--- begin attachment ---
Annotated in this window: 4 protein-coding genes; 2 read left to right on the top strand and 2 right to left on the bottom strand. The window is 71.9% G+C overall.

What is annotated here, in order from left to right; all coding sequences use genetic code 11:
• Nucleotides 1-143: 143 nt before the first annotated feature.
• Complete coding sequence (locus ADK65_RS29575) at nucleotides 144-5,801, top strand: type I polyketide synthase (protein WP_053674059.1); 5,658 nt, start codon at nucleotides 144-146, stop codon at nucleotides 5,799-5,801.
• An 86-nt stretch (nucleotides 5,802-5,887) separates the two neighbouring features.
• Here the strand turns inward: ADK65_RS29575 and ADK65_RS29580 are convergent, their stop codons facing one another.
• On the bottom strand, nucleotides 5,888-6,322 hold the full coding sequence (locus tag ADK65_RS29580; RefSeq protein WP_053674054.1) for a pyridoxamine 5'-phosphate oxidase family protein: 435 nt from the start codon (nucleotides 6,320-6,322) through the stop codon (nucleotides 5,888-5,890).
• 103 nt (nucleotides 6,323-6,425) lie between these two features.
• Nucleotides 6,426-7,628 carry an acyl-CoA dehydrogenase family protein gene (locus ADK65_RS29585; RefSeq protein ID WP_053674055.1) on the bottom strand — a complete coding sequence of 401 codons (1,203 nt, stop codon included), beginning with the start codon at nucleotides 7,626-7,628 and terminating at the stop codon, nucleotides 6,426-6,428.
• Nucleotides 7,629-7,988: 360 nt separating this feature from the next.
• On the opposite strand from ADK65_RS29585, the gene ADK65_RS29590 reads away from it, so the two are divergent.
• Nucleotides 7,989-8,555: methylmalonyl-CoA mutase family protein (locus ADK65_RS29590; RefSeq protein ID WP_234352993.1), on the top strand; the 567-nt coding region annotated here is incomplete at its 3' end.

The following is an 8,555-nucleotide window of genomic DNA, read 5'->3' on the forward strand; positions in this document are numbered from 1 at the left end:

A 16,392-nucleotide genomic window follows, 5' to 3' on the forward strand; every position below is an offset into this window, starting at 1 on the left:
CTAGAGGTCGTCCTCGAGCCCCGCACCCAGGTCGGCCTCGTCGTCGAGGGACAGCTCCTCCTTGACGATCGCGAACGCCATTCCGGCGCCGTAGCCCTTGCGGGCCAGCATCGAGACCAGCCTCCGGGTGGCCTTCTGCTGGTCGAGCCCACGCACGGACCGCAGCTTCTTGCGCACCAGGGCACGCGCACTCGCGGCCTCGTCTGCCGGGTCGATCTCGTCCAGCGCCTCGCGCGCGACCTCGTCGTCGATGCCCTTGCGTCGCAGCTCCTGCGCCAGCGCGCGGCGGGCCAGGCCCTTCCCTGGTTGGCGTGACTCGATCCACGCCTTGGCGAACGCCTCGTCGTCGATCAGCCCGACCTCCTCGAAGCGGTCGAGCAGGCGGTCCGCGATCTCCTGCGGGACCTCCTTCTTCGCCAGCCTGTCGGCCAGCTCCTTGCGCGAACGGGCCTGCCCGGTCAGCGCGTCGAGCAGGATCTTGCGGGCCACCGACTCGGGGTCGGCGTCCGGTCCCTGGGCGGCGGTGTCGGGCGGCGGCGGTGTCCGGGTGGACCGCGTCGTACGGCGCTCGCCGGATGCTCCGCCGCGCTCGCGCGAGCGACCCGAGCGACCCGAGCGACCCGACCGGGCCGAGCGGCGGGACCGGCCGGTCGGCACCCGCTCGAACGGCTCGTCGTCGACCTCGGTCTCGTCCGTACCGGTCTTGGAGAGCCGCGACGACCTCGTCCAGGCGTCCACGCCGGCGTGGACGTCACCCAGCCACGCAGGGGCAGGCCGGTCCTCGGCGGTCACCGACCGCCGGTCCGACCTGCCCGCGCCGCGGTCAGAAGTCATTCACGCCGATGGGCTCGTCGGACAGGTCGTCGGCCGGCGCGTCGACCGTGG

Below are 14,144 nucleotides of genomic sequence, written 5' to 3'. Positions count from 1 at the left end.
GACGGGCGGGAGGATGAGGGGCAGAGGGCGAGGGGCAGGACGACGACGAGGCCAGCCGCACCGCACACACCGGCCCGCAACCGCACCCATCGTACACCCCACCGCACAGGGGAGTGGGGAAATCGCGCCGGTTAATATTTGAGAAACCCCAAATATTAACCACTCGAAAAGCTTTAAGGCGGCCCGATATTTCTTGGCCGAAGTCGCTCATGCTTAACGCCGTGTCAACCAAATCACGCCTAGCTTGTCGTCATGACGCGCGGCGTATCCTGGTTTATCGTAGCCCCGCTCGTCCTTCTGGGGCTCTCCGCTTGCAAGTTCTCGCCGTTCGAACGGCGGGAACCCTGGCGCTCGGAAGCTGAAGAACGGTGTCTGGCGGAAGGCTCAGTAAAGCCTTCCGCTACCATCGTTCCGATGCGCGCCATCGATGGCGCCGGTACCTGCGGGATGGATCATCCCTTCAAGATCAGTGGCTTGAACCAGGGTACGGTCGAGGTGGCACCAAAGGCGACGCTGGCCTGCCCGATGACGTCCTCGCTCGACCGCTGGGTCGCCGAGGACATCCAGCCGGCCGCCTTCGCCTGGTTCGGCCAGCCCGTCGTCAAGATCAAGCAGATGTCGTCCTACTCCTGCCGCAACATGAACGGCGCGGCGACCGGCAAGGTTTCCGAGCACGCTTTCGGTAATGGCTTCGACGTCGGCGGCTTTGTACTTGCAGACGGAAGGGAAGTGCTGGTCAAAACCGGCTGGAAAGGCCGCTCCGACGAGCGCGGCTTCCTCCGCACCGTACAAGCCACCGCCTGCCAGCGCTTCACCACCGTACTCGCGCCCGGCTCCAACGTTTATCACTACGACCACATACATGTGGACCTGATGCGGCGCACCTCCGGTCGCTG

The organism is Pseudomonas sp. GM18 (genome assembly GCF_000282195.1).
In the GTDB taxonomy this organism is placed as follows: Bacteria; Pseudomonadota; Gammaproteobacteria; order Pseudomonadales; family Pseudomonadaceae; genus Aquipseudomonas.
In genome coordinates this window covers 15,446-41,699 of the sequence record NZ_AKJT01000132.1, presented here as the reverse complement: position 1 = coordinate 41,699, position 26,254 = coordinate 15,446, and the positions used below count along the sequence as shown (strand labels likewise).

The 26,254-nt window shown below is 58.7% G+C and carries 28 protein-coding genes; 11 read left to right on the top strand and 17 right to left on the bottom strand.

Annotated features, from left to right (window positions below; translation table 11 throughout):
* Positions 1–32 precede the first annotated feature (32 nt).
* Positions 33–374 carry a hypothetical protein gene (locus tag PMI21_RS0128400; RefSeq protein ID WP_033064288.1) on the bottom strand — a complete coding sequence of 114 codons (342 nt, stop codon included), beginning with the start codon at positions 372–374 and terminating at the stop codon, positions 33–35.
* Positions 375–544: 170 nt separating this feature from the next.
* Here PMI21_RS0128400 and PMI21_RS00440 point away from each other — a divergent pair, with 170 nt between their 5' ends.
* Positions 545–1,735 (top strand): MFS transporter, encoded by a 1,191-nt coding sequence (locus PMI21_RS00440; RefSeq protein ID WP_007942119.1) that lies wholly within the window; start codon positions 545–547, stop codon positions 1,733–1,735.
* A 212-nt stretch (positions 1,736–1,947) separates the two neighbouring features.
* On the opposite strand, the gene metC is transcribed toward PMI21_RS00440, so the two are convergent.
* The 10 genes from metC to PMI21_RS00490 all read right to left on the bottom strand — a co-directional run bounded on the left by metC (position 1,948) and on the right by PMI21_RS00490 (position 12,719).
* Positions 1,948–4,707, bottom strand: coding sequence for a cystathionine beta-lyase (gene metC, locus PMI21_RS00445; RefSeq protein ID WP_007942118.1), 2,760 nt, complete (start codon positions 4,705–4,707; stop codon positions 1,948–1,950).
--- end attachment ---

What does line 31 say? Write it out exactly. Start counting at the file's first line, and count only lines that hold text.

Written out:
* Positions 1,948–4,707, bottom strand: coding sequence for a cystathionine beta-lyase (gene metC, locus PMI21_RS00445; RefSeq protein ID WP_007942118.1), 2,760 nt, complete (start codon positions 4,705–4,707; stop codon positions 1,948–1,950).